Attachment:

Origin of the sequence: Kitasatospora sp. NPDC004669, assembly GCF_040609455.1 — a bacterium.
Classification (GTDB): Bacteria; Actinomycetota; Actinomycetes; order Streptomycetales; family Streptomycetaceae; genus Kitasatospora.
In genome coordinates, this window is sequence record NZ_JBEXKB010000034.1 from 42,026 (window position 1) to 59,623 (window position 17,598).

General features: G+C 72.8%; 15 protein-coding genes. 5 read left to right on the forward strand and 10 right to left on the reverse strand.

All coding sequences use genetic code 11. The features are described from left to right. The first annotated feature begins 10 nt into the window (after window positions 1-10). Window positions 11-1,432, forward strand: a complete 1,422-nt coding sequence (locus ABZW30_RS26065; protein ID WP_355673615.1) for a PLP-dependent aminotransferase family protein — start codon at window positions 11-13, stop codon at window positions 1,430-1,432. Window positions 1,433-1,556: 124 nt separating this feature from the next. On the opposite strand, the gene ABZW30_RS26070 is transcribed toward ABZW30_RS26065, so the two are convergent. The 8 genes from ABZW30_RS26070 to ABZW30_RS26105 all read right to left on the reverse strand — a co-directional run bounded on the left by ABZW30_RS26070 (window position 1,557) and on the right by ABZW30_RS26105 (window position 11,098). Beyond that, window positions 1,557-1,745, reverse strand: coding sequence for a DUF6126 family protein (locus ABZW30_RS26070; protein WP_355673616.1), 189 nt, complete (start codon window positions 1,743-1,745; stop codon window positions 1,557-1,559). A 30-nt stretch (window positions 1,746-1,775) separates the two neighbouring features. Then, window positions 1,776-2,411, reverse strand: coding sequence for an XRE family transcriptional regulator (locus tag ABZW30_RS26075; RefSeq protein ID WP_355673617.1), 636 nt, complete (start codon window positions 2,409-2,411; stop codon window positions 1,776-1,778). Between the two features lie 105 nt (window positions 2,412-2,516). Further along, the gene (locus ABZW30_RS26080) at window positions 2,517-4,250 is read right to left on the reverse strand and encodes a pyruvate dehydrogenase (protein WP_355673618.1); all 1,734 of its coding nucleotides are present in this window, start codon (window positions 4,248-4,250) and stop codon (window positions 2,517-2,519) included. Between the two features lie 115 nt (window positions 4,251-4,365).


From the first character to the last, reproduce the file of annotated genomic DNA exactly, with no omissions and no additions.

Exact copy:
Origin of the sequence: Kitasatospora sp. NPDC004669, assembly GCF_040609455.1 — a bacterium.
Classification (GTDB): Bacteria; Actinomycetota; Actinomycetes; order Streptomycetales; family Streptomycetaceae; genus Kitasatospora.
In genome coordinates, this window is sequence record NZ_JBEXKB010000034.1 from 42,026 (window position 1) to 59,623 (window position 17,598).

General features: G+C 72.8%; 15 protein-coding genes. 5 read left to right on the forward strand and 10 right to left on the reverse strand.

All coding sequences use genetic code 11. The features are described from left to right. The first annotated feature begins 10 nt into the window (after window positions 1-10). Window positions 11-1,432, forward strand: a complete 1,422-nt coding sequence (locus ABZW30_RS26065; protein ID WP_355673615.1) for a PLP-dependent aminotransferase family protein — start codon at window positions 11-13, stop codon at window positions 1,430-1,432. Window positions 1,433-1,556: 124 nt separating this feature from the next. On the opposite strand, the gene ABZW30_RS26070 is transcribed toward ABZW30_RS26065, so the two are convergent. The 8 genes from ABZW30_RS26070 to ABZW30_RS26105 all read right to left on the reverse strand — a co-directional run bounded on the left by ABZW30_RS26070 (window position 1,557) and on the right by ABZW30_RS26105 (window position 11,098). Beyond that, window positions 1,557-1,745, reverse strand: coding sequence for a DUF6126 family protein (locus ABZW30_RS26070; protein WP_355673616.1), 189 nt, complete (start codon window positions 1,743-1,745; stop codon window positions 1,557-1,559). A 30-nt stretch (window positions 1,746-1,775) separates the two neighbouring features. Then, window positions 1,776-2,411, reverse strand: coding sequence for an XRE family transcriptional regulator (locus tag ABZW30_RS26075; RefSeq protein ID WP_355673617.1), 636 nt, complete (start codon window positions 2,409-2,411; stop codon window positions 1,776-1,778). Between the two features lie 105 nt (window positions 2,412-2,516). Further along, the gene (locus ABZW30_RS26080) at window positions 2,517-4,250 is read right to left on the reverse strand and encodes a pyruvate dehydrogenase (protein WP_355673618.1); all 1,734 of its coding nucleotides are present in this window, start codon (window positions 4,248-4,250) and stop codon (window positions 2,517-2,519) included. Between the two features lie 115 nt (window positions 4,251-4,365).